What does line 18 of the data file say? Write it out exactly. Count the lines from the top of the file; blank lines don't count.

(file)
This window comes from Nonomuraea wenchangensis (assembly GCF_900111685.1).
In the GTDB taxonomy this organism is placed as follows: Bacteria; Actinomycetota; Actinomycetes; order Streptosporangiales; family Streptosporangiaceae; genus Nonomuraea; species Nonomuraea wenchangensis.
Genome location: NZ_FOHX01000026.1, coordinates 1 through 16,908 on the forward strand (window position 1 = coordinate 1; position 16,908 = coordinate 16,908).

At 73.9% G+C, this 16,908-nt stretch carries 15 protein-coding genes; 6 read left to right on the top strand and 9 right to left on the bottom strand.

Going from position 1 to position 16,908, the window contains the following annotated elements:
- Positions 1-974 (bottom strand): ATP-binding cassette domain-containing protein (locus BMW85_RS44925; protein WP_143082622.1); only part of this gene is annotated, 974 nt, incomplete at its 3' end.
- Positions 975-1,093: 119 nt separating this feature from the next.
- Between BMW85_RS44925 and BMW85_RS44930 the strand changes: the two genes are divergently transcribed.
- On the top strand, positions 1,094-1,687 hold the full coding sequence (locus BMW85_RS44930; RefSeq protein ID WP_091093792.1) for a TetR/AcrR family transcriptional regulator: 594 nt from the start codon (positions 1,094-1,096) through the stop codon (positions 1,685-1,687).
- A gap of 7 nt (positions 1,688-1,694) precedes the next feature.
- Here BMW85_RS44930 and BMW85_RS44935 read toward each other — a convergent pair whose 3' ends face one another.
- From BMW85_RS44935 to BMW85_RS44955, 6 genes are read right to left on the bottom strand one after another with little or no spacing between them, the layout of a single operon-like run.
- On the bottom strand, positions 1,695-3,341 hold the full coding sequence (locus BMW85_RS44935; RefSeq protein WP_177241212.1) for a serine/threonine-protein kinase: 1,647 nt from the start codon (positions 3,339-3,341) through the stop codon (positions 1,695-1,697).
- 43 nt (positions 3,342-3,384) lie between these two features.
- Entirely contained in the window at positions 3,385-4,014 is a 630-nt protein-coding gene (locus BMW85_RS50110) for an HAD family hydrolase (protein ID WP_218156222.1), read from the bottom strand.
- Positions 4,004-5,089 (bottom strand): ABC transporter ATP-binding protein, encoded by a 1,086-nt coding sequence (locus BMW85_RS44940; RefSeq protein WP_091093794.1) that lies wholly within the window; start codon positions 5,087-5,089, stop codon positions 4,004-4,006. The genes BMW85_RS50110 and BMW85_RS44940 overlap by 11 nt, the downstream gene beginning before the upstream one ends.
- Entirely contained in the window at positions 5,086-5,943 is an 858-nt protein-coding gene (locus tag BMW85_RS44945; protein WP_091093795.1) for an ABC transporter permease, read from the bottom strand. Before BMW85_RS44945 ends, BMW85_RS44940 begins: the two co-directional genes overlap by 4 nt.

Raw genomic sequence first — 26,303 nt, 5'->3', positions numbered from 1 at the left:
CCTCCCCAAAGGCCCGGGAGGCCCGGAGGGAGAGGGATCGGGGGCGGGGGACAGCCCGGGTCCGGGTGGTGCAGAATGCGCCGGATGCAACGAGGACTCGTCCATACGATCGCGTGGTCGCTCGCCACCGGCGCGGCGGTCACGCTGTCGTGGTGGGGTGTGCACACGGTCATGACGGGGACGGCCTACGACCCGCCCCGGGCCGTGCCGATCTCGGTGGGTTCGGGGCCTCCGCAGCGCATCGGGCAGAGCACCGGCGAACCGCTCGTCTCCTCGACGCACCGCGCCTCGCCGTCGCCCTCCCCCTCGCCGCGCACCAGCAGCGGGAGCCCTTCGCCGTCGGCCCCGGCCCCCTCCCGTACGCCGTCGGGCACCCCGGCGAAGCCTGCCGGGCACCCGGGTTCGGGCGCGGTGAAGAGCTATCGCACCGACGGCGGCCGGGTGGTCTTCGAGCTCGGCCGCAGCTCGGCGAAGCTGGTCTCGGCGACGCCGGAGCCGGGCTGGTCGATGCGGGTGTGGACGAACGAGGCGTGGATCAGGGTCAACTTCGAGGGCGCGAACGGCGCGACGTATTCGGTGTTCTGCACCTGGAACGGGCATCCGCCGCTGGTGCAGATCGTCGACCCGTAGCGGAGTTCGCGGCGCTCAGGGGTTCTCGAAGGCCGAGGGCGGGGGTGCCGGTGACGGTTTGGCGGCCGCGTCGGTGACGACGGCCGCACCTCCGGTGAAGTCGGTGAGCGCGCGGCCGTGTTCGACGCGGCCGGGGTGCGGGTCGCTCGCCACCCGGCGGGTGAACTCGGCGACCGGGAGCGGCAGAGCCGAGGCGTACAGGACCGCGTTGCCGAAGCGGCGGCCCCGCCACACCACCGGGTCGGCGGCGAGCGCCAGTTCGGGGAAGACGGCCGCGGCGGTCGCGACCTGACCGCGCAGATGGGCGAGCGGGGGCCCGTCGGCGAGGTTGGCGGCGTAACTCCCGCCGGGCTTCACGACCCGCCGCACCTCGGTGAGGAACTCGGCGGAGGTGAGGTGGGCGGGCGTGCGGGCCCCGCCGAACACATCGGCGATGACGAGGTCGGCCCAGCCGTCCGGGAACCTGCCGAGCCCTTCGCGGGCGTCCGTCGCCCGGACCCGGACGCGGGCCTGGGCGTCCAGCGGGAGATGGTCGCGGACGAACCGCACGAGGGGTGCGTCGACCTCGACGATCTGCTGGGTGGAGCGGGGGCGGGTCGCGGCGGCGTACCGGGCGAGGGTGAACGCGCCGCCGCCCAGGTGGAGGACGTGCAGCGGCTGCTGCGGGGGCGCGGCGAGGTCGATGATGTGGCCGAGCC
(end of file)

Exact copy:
Raw genomic sequence first — 26,303 nt, 5'->3', positions numbered from 1 at the left: